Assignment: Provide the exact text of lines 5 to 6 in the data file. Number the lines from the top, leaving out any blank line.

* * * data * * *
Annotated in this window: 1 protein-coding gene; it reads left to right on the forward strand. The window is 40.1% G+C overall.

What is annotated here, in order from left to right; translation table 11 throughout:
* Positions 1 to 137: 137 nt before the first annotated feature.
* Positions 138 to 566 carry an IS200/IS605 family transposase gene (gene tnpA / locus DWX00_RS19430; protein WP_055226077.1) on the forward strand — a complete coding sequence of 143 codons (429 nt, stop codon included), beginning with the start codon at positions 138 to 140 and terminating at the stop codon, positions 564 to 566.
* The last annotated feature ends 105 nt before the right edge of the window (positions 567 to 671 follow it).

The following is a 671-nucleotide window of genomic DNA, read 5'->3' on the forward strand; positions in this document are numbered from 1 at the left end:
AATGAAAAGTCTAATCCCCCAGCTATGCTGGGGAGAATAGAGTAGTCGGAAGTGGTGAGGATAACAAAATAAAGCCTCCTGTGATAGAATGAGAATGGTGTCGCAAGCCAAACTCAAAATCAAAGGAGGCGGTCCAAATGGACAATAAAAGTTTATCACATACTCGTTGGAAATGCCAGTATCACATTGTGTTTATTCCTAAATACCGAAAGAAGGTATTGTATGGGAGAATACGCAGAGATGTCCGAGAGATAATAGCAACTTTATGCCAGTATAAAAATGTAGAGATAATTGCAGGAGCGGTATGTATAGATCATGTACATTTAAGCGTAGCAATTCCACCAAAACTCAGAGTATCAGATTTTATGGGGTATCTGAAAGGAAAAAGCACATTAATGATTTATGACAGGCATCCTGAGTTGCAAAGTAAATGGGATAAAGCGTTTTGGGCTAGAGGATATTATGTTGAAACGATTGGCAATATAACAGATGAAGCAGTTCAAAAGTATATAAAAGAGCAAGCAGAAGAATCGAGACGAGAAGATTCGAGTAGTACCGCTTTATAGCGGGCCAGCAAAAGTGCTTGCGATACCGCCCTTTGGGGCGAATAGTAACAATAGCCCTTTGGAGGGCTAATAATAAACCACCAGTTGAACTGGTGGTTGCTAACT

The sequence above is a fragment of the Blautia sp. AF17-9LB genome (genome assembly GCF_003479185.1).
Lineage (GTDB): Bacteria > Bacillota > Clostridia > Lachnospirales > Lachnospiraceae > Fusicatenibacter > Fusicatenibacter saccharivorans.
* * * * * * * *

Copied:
* The last annotated feature ends 105 nt before the right edge of the window (positions 567 to 671 follow it).

The following is a 671-nucleotide window of genomic DNA, read 5'->3' on the forward strand; positions in this document are numbered from 1 at the left end: